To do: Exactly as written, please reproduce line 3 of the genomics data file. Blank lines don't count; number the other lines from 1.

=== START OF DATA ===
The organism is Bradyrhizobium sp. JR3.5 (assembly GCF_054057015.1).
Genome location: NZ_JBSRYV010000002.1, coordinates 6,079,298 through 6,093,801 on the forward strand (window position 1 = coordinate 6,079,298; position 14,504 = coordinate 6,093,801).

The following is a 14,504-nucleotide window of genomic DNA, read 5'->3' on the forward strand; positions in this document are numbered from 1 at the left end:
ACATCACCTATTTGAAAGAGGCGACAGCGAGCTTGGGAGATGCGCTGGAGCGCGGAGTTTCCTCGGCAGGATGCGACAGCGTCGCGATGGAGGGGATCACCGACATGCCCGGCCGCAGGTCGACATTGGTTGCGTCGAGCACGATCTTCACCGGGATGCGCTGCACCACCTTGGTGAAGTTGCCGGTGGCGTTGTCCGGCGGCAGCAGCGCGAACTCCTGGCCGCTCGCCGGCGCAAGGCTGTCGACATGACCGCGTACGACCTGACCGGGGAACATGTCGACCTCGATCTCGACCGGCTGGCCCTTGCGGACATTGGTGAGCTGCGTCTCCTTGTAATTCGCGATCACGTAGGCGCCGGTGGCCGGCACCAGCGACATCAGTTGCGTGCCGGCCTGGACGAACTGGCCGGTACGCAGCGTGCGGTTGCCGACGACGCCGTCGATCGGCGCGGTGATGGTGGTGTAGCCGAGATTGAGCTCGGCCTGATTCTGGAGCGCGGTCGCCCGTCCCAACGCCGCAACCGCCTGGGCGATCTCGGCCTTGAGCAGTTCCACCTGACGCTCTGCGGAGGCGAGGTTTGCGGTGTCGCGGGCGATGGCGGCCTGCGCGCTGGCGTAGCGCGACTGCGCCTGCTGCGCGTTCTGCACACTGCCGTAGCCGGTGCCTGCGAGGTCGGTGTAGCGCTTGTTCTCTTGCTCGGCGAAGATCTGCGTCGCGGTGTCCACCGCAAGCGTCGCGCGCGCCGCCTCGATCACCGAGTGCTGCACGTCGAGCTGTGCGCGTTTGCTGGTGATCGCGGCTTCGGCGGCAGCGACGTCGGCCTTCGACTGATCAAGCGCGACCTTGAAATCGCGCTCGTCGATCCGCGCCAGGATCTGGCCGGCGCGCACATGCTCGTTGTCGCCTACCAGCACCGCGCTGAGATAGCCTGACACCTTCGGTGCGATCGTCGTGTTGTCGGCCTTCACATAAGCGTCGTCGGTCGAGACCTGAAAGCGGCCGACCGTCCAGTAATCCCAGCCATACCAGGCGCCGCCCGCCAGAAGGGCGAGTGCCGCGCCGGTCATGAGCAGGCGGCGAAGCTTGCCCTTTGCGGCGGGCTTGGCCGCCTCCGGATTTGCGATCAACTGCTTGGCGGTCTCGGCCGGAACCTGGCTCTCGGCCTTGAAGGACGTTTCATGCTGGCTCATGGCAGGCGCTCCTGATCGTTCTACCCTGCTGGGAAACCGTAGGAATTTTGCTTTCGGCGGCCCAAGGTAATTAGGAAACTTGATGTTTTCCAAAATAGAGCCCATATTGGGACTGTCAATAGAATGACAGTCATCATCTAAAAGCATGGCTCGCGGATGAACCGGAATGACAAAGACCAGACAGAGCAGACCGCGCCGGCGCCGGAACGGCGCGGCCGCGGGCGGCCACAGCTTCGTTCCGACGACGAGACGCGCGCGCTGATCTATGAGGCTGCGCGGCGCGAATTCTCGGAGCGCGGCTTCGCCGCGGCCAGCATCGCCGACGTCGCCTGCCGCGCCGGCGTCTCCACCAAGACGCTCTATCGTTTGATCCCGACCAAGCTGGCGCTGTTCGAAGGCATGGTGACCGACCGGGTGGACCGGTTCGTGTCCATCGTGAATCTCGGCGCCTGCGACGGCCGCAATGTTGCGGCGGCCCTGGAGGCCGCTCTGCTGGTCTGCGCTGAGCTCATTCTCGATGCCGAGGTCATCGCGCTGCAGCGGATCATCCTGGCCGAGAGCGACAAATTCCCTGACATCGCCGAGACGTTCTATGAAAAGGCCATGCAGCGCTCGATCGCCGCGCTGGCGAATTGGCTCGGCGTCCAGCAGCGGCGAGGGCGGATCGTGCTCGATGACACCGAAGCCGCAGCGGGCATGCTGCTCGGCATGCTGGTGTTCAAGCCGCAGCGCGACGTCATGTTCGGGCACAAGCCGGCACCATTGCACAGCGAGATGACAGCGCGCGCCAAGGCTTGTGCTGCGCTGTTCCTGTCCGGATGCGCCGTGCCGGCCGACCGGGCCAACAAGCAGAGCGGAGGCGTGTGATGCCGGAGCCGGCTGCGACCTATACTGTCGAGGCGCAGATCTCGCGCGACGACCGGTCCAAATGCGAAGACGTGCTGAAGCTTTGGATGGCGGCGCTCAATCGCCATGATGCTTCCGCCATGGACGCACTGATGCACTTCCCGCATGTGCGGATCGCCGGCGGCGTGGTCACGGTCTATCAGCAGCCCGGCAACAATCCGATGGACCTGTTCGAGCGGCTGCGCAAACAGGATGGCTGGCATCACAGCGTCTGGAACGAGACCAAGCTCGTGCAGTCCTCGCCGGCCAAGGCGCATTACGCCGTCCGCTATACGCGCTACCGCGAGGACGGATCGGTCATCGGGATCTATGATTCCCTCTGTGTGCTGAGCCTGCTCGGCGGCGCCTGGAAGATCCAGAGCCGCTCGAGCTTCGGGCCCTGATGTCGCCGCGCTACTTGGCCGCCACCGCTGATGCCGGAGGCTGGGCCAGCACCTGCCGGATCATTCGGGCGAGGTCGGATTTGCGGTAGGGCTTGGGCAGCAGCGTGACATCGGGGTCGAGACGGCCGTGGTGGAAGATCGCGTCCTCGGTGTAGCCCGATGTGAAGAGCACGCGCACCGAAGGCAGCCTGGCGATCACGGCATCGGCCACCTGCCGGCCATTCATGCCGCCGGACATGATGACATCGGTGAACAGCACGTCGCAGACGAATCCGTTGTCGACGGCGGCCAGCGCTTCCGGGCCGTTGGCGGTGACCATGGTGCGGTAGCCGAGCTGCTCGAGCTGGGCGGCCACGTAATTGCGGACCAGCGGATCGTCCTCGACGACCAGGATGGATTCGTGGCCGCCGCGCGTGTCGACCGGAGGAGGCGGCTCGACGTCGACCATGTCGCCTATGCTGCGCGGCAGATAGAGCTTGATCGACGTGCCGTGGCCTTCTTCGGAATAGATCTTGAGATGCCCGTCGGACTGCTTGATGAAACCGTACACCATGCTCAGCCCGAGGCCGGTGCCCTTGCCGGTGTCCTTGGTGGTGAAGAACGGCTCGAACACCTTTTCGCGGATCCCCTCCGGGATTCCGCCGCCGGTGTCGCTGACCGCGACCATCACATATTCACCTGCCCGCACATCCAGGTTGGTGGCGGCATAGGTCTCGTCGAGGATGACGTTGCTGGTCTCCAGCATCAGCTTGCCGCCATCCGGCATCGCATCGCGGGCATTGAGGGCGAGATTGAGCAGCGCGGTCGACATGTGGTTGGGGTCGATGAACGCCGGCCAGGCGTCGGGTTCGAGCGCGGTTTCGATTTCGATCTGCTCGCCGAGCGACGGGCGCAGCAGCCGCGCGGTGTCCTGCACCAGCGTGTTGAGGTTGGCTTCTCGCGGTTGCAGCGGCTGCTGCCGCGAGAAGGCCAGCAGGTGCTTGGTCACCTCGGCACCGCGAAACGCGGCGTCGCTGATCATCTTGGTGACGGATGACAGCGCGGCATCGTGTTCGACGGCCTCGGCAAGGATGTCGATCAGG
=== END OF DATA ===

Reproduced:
The following is a 14,504-nucleotide window of genomic DNA, read 5'->3' on the forward strand; positions in this document are numbered from 1 at the left end: